At the wedding I met Sam’s seven sisters. They were all older than him. He was the only boy in the family. He was two years old when my grandfather visited. My grandfather’s only surviving sibling was in the hospital dying when he was there. He stayed in her home on a cliff above the ocean so two of Sam’s sisters kept him company. The next morning he had gone down to the ocean to find some food for breakfast. I was able to see this cottage that is another bed and breakfast.
The wedding took place in the Mourne Presbyterian Church where generations of my family have been interred in the graveyard. We went to Hanna’s Close for photos and there was more history there. It was built in a time when the people gathered and built the houses in a circle for safety. The houses had small windows on the outside.
The Mill at Ballydugan in Down Patrick accommodated tea on the main floor, a reception meal on the second floor and a dance on the third floor. When we got to the third floor I was able to visit the balcony that overlooked the field, stream and parking lot. The photographer had taken a group photo of over a hundred people from that balcony. The Mill was an old stone building eight or ten stories high and operates as a bed and breakfast. I was thinking of the hundreds of workers manufactoring goods at the time the Titanic was built.
The Mourne Mountains were so close to my host family’s farm I could almost reach up and touch them. I could see the famous Mourne Wall built as a boundary for the 9,000 acres of catchment area for water for Belfast. I learned more about this wall when I walked the trail to the dam at Silent Valley. The Wall is visible from Sam’s farm. It was built before the dam and work began in 1904. It stands three meters and one meter wide. It stretches 22 miles and runs over 17 peaks of the Mourne mountains. This stone structure was constructed by men skilled in granite cutting over a period of 18 years.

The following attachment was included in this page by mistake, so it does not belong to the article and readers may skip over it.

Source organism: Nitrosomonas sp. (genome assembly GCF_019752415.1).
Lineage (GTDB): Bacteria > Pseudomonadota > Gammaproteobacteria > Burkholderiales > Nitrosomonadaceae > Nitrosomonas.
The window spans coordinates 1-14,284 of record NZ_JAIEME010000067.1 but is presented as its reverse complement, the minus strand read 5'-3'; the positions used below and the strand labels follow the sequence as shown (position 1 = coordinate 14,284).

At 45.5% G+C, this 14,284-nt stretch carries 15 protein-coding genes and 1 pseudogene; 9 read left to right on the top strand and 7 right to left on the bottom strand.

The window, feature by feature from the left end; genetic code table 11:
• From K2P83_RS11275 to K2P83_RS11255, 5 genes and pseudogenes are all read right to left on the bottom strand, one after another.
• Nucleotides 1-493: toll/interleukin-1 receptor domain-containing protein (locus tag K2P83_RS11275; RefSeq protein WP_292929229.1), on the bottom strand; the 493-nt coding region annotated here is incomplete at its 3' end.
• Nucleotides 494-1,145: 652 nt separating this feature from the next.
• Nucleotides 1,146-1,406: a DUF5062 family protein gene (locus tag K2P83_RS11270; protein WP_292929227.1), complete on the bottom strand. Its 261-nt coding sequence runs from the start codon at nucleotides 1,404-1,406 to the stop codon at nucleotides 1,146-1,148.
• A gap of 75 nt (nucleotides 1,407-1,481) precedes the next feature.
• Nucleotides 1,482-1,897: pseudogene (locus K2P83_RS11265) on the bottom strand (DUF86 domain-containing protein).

We took a picnic lunch and spent a day at Ulster Folk Park at Cultra on the outskirts of Belfast. Actual buildings have been moved and restored. We were able to sit inside the city houses, stores, and country homes. There were three working mills complete with a full size water wheel.
When I paid the taxi for my trip back to Belfast City Airport I found 60 pounds was the going rate. My first trip was only 30.